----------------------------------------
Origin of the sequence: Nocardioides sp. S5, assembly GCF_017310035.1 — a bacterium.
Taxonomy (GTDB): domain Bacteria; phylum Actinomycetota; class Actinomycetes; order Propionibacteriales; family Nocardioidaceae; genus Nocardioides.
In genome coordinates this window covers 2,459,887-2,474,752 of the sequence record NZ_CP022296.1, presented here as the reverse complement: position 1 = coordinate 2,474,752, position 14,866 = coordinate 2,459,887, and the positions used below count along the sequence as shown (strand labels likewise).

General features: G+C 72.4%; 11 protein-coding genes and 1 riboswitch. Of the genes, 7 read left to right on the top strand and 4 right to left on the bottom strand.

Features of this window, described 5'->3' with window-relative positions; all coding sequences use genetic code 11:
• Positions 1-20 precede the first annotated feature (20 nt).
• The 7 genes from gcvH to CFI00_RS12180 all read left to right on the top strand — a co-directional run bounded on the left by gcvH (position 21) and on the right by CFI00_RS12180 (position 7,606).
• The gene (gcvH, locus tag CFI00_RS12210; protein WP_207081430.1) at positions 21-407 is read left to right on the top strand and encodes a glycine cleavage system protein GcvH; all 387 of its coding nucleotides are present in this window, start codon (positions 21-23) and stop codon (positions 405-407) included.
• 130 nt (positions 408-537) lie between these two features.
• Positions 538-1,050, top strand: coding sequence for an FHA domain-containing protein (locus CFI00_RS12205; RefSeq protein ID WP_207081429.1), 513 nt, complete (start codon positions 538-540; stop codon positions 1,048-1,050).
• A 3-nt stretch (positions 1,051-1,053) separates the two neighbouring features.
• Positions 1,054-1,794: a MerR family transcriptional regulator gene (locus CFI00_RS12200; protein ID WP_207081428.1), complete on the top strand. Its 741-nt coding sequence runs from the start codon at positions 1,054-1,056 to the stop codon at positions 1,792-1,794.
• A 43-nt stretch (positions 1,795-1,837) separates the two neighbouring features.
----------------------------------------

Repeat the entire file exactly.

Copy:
Origin of the sequence: Nocardioides sp. S5, assembly GCF_017310035.1 — a bacterium.
Taxonomy (GTDB): domain Bacteria; phylum Actinomycetota; class Actinomycetes; order Propionibacteriales; family Nocardioidaceae; genus Nocardioides.
In genome coordinates this window covers 2,459,887-2,474,752 of the sequence record NZ_CP022296.1, presented here as the reverse complement: position 1 = coordinate 2,474,752, position 14,866 = coordinate 2,459,887, and the positions used below count along the sequence as shown (strand labels likewise).

General features: G+C 72.4%; 11 protein-coding genes and 1 riboswitch. Of the genes, 7 read left to right on the top strand and 4 right to left on the bottom strand.

Features of this window, described 5'->3' with window-relative positions; all coding sequences use genetic code 11:
• Positions 1-20 precede the first annotated feature (20 nt).
• The 7 genes from gcvH to CFI00_RS12180 all read left to right on the top strand — a co-directional run bounded on the left by gcvH (position 21) and on the right by CFI00_RS12180 (position 7,606).
• The gene (gcvH, locus tag CFI00_RS12210; protein WP_207081430.1) at positions 21-407 is read left to right on the top strand and encodes a glycine cleavage system protein GcvH; all 387 of its coding nucleotides are present in this window, start codon (positions 21-23) and stop codon (positions 405-407) included.
• 130 nt (positions 408-537) lie between these two features.
• Positions 538-1,050, top strand: coding sequence for an FHA domain-containing protein (locus CFI00_RS12205; RefSeq protein ID WP_207081429.1), 513 nt, complete (start codon positions 538-540; stop codon positions 1,048-1,050).
• A 3-nt stretch (positions 1,051-1,053) separates the two neighbouring features.
• Positions 1,054-1,794: a MerR family transcriptional regulator gene (locus CFI00_RS12200; protein ID WP_207081428.1), complete on the top strand. Its 741-nt coding sequence runs from the start codon at positions 1,054-1,056 to the stop codon at positions 1,792-1,794.
• A 43-nt stretch (positions 1,795-1,837) separates the two neighbouring features.